An Interview with Artist Penelope Dullaghan

Today I'm interviewing Penelope Dullaghan, an illustrator based in Indianapolis, Indiana. You might know her as the founder of Illustration Friday, or maybe you've come across one of her editorial illustrations in the Oprah Magazine, Washington Post, Vegetarian Times, Shambhala and others. If not, prepare to be enchanted.

penelope dullaghan, artists studios, work space

Hi, Penelope, so glad to be chatting with you today and I’m delighted to have you share your thoughts with my blog readers. I only discovered your art earlier this year and was immediately smitten with your unique style. Can you tell us a little about your background and your development as an artist?
Thank you - and thanks for having me!
My background: I started off as an art director for an advertising agency which means I learned about illustration through hiring illustrators initially. I used to get great art promos (postcards, etc) across my desk - and eventually I started to think that illustration looked like it’d be more fun than art directing. So I started making arrangements to make a career switch. 
At first I hired myself to illustrate projects in house at the agency - I did some children’s placemats and a few illustrated posters. Then I started moonlighting in my own time. I’d work my 9-5 and then go home and work on personal illustration projects at night. After about a year of that - and getting small illustration jobs here and there - I had built up a decent portfolio and saved enough money to make the leap to full time freelance illustration, and I’ve never looked back!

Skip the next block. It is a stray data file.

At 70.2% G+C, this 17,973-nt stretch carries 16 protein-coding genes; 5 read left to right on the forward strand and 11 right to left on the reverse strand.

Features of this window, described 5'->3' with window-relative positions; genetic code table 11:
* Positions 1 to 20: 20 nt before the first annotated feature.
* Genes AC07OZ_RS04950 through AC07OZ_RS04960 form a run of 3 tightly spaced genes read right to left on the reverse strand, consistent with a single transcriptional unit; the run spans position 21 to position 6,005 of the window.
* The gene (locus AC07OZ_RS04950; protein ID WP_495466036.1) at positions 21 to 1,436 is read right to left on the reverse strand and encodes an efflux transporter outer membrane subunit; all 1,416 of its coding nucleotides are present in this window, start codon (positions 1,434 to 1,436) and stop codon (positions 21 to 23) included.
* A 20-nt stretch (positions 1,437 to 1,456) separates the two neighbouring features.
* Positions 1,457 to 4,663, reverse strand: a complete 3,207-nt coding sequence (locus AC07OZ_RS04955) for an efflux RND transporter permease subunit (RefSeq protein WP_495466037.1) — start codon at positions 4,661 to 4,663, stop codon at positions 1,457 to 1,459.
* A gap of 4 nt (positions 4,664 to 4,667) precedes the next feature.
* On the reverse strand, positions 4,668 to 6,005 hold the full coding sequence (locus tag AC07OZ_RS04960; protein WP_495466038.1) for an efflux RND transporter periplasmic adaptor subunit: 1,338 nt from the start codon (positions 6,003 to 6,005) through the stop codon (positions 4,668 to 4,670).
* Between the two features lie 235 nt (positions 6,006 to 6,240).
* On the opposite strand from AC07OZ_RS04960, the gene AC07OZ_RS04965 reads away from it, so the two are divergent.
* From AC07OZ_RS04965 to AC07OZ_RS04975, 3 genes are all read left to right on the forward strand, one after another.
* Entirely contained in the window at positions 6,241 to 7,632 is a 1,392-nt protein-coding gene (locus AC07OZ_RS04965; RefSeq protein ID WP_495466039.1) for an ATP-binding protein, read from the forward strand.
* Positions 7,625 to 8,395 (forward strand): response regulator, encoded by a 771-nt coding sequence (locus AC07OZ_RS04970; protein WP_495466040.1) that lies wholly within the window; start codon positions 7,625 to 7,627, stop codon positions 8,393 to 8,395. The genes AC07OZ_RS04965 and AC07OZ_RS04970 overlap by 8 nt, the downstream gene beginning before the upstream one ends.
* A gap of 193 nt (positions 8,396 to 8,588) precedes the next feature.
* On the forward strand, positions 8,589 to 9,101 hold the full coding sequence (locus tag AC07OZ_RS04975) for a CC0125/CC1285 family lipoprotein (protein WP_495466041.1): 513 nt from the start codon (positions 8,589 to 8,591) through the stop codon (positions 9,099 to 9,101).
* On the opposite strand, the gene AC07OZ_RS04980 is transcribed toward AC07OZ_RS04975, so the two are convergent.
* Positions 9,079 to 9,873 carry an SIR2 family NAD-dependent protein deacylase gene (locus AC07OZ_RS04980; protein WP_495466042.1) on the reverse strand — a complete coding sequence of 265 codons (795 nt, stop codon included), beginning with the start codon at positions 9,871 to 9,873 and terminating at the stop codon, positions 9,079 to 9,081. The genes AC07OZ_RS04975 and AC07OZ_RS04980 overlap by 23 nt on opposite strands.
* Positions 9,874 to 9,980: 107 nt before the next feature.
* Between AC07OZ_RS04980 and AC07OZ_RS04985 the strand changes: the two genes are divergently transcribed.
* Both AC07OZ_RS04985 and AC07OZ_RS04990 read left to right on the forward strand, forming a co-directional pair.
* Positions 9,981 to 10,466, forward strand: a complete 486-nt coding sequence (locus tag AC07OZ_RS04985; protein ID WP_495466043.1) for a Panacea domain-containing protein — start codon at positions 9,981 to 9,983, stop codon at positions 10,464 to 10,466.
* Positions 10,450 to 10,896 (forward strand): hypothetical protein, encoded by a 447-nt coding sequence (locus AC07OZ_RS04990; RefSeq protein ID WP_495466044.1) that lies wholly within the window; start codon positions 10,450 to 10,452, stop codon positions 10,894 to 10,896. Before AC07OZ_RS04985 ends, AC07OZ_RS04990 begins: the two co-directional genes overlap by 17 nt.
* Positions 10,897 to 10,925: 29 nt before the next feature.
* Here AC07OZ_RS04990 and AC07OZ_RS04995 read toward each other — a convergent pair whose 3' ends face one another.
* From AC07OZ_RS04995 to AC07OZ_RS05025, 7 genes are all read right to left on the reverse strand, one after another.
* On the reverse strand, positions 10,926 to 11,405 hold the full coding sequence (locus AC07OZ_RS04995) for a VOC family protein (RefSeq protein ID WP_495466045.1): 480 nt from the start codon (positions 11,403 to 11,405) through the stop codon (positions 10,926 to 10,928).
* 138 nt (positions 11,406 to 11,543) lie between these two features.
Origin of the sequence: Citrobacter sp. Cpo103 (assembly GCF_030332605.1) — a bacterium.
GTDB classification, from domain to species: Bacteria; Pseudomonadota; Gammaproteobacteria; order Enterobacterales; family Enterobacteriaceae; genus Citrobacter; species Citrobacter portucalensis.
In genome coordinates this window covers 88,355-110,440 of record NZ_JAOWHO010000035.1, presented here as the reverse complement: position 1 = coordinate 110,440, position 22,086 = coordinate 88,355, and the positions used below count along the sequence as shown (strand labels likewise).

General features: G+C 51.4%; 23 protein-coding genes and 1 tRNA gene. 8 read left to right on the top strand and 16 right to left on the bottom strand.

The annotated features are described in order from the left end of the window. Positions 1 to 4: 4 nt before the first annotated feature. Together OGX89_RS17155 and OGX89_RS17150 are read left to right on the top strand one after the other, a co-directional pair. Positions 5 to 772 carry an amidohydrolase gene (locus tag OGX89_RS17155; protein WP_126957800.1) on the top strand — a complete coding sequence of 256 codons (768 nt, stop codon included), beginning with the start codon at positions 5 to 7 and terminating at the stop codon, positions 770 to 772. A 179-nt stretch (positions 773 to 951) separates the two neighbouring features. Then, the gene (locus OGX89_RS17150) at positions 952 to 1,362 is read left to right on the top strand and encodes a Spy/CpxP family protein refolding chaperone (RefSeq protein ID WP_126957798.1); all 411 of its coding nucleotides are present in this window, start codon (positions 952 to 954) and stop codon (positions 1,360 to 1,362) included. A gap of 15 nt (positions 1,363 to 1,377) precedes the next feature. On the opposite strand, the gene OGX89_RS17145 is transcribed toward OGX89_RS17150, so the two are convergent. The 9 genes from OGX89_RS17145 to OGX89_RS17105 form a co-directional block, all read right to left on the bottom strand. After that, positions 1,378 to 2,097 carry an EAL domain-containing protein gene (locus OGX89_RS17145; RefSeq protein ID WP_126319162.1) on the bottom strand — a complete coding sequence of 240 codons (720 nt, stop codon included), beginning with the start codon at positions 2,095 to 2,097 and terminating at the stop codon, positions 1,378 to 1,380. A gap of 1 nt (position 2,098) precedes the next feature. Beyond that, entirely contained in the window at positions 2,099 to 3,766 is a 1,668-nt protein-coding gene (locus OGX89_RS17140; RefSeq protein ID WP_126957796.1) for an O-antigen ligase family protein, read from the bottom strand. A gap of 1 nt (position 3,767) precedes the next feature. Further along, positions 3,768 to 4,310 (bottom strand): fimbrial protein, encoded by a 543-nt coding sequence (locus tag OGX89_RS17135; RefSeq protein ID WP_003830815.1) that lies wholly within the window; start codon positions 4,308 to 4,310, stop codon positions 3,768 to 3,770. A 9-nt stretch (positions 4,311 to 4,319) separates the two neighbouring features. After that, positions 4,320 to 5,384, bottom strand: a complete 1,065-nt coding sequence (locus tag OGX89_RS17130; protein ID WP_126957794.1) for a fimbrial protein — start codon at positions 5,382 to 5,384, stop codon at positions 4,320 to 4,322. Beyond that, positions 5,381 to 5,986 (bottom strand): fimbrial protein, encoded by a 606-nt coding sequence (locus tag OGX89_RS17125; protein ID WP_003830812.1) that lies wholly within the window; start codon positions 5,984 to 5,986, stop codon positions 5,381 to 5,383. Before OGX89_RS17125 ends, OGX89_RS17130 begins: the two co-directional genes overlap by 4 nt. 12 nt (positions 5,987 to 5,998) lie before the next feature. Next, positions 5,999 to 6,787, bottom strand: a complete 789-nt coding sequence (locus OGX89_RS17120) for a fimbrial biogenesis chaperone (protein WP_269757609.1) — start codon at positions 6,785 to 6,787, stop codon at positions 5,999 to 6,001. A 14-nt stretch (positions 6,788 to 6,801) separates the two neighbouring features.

penelope dullaghan, fashion illustration, anti-fur
On your website it describes your art-making as “collaborating with clients to make impactful, insightful art”. How does your process differ if you’re creating a piece that is, perhaps, more political or conceptual than if you’re working on something that is more about capturing a moment or a mood? Do you have a different way of working when you’re doing client work than when you’re working on personal projects?
My process is largely the same whether the illustration is a political/conceptual piece or a moment/mood piece. I usually start with lots of loose thumbnail sketches - trying to capture the best ideas and angles on the image as I can. Then I narrow those thumbnail ideas down to 2 or 3 that seem to be the strongest. Those are the ones I refine as finished sketches to show the client. The client then chooses one they’d like me to take to color art. I do the illustration and deliver the final art to them as a digital file.